SPOTLIGHT: What I Meant to Ask: a chapbook by Meghan Kemp-Gee


is were you afraid I wouldn’t recognize you with this new face? Did you really bring one of those Hello My Name Is nametags? Are you the one who left me flowers, signed the card with smudged off-handed exes, open yawns of ohs?

And what was your name again? And what is your name now, now you are unexpansive as this mapped-out slab of land, now you have been pressed jewel-like and returned past-due into the closeness of my hand, and is this embarrassing you, what I’m asking, or do you just scare easily?

What have you been doing? Where have you been? Are you hungry, thirsty? Did you worry that I wouldn’t love you anymore, showing up like this? That you wouldn’t be safe among us wearing something else’s skin?


was we regret to inform you, you have not been selected, we are unable at this time.

This year we had an unexpected surplus of overqualified candidates. We had billionaires who almost saw the errors of their ways, we had dogs who answer to dead children’s names, we had angels and islands walking among us, we had glimpses of their faces behind their carelessly constructed floodwalls. We had old stories, we forgot the things we had to tell you, but we’ll certainly pass your name on if we hear of opportunities. We have you on file, we’re keeping you in mind, we’re shuffling your fragments like faces, like names.


is that once upon a time there was a girl walking home through a green and yellow forest, and on her way the path cut through a shaded meadow, and in that clearing she came upon an angel.

“What is your name?” the angel asked.

The girl said her name and then responded politely: “And what are you called?”

Angels’ names can’t be said in human words, but it said its name was something roughly like “The Feeling of Writing Something but Not Really Understanding What It Means Until You Hear It Read Out Loud by Someone Else.” Being a courteous and respectful child, the girl invited the angel back to her cottage. Having nothing else to do that afternoon, the angel followed her home.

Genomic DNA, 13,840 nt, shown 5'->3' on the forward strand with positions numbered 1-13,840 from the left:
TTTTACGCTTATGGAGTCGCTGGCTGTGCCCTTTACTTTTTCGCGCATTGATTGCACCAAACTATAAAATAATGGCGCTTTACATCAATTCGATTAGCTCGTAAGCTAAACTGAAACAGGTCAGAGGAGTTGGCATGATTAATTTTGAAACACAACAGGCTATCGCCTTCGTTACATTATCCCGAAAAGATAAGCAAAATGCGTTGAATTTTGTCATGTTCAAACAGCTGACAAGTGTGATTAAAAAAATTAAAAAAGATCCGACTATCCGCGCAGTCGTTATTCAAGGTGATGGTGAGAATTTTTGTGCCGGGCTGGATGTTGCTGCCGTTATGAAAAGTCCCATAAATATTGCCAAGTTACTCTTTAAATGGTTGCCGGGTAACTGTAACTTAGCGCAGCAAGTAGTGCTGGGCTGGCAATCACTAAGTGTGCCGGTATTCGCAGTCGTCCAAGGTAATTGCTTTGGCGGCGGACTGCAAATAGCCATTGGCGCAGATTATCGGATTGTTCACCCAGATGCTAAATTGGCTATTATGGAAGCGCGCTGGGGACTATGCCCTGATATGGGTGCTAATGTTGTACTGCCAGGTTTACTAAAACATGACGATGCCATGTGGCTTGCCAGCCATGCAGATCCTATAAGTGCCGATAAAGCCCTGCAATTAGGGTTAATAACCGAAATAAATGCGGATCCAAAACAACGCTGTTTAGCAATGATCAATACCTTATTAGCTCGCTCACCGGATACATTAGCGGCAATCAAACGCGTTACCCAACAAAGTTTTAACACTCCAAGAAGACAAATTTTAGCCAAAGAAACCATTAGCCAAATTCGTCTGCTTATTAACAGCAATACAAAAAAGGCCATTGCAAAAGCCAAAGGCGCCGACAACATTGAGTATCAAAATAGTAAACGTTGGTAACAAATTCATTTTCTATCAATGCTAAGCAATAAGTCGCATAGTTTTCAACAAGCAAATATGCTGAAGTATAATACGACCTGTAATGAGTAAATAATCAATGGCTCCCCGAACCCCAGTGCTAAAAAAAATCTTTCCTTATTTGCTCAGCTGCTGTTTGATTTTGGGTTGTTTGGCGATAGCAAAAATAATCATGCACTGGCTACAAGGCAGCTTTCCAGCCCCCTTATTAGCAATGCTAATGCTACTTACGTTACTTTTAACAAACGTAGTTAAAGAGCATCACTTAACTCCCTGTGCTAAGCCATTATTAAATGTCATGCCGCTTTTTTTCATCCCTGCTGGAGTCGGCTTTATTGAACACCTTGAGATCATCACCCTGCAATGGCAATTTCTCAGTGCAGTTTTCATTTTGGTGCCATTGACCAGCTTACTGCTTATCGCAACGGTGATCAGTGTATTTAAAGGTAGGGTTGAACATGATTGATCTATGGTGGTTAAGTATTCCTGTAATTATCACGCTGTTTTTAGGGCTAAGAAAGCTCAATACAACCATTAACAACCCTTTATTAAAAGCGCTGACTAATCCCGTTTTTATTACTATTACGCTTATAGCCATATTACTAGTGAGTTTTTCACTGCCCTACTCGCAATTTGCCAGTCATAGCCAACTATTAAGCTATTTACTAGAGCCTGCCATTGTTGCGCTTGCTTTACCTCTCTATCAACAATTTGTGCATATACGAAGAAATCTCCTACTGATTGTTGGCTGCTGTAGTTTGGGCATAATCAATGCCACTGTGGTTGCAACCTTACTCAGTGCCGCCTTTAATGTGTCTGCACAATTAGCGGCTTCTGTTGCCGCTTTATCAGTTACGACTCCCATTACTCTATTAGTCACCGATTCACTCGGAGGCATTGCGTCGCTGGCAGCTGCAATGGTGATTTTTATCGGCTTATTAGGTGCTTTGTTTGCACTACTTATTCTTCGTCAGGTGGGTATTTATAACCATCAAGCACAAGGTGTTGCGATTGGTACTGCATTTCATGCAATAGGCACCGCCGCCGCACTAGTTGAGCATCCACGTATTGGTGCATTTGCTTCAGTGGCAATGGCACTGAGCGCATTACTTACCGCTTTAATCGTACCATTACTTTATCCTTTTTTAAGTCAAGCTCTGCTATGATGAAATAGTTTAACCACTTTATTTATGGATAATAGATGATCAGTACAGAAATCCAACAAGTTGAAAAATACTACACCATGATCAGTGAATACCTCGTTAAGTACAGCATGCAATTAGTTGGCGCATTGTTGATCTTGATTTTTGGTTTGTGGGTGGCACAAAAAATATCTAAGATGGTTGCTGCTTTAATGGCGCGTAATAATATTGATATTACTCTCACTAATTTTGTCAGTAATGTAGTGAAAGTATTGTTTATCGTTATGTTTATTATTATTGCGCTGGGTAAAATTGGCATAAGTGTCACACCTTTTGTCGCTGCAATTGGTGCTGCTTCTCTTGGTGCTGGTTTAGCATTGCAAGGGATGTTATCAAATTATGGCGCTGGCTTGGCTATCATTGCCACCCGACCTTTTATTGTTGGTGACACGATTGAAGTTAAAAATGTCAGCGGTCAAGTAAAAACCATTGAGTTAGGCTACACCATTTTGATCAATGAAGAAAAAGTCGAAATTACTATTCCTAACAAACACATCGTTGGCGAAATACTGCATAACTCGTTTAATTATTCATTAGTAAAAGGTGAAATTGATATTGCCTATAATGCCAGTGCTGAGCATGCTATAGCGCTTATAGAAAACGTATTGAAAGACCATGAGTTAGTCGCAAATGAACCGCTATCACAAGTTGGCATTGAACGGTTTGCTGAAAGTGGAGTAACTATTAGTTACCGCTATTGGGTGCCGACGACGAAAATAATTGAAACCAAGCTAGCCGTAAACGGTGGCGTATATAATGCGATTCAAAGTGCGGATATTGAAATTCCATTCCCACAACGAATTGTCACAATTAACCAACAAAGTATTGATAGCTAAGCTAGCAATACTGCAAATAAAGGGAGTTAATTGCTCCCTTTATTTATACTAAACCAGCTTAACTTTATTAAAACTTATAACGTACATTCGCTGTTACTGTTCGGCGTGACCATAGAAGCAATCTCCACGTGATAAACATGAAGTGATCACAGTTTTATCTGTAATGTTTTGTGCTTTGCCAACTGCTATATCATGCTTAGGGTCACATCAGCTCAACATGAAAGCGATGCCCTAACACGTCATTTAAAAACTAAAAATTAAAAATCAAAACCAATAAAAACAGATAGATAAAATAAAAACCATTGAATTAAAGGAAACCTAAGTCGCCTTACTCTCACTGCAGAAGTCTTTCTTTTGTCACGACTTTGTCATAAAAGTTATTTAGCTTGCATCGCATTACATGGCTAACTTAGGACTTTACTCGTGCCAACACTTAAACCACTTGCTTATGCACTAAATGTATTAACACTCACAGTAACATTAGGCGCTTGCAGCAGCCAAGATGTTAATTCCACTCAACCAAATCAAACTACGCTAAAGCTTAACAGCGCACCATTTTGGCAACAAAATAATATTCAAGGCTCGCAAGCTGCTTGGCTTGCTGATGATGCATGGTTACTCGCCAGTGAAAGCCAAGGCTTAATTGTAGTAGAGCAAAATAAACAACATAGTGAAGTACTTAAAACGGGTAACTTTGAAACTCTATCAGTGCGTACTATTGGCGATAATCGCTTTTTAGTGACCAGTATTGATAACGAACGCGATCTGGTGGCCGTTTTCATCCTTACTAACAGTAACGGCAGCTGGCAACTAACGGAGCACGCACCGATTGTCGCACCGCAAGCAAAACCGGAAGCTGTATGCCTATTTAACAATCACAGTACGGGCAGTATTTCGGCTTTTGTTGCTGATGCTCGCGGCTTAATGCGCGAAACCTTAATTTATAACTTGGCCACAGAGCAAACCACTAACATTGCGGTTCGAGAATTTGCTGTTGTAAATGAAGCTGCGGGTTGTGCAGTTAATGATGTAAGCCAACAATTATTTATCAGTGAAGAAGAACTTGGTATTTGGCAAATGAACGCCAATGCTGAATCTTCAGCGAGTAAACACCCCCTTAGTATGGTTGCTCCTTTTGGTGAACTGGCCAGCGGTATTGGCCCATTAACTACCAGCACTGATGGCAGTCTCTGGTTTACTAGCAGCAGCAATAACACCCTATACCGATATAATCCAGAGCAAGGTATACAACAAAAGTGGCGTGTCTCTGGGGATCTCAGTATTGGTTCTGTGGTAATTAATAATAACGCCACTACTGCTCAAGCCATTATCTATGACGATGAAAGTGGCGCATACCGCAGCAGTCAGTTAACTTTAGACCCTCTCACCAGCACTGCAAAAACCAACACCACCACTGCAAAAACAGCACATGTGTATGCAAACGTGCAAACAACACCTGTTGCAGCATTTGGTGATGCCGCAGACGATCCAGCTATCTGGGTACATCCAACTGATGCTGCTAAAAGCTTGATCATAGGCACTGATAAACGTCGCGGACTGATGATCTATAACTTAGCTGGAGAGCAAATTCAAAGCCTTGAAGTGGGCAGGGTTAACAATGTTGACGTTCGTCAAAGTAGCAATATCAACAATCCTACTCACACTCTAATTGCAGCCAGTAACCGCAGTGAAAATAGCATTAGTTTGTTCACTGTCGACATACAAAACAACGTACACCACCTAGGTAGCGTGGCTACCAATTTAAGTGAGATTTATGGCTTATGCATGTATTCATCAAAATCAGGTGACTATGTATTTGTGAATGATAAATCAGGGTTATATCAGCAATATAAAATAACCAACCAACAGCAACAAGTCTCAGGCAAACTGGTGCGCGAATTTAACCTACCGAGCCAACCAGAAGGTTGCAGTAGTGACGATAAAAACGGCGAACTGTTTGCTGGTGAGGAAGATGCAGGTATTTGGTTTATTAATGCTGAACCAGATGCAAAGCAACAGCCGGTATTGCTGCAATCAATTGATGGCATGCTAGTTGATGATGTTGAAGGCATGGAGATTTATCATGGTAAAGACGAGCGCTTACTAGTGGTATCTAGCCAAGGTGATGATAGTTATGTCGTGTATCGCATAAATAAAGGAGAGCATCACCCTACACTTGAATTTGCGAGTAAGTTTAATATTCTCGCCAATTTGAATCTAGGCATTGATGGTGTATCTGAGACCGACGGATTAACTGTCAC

As soon as it stooped through her low doorway, twitching its very numerous eyes and fingers, the girl offered her visitor food and drink. Taking note of her good hospitality by nodding at her with its many-jointed fingers, the angel said nothing. Instead, it hurried to her cupboard and returned with three cups, which it placed before her on the humble little table. Filling them with liquid, the angel asked the girl to choose which cup contained sweet, clean water and which was filled with deadly poison.

The girl passed the test, choosing correctly both times and thanking the angel for its thoughtful gift. After drinking deeply, it occurred to the girl to ask what was in the third cup, the one that was neither water nor poison. The angel said, “That’s not going to be part of this story,” and then, like all good houseguests, began to do the dishes without being asked.

The greater part of the girl’s life after that day has been lost to history, but I can summarize it briefly in case you’re wondering. She lived a happy life and reached a comfortable old age. At some point, she went on to found a new religion, something to do mostly with shady hillside meadows and yellow sunlight through green leaves. Her local following became quite popular for a few decades — that is, until a couple of borders shifted, some trade routes redirected, and (as happens in every place from time to time) something else came along. It may also interest you to know that the girl is still remembered by the older people in certain small villages, not as a prophet of bright green spaces and alien encounters, but as a model for well-behaved children and generous country hosts. Although linguists have been unable to concretely prove the origin of the phrase, she is colloquially understood to have invented an idiomatic expression denoting “a tall stranger,” loosely translatable as “one of those who wander far from home.”


is I don’t know how we saw you but we saw you, climbed down off the trail while my friends skied for help, kneeled down by you by the tree you hit, touched you, said the name on your lift pass, listened to you when you tried to speak, watched you drifting out and back and tried and tried to get you to say the alphabet, said it for you when you couldn’t, stopped and started it a dozen times, dug my fingers underneath your coat to find your pulse, found that mouth-to-mouth resuscitation is nothing like I learned in first aid classes, found that breathing itself is nothing at all like what I thought, found in between our breathing, I found nothing, found there is no breathing, nothing at all until we pull the next one in, and found and found and found this name:

the color of your hat, your bright red right eyeball, your slow and milky vomit, the small splinters of your blood on your front teeth, your name, your heart that didn’t stop before the paramedics came, I don’t know if you died or didn’t die but I made you a poem, your blood got in my mouth.


is to leave one last word out in the dark. To find the unknown a name, something familiar.


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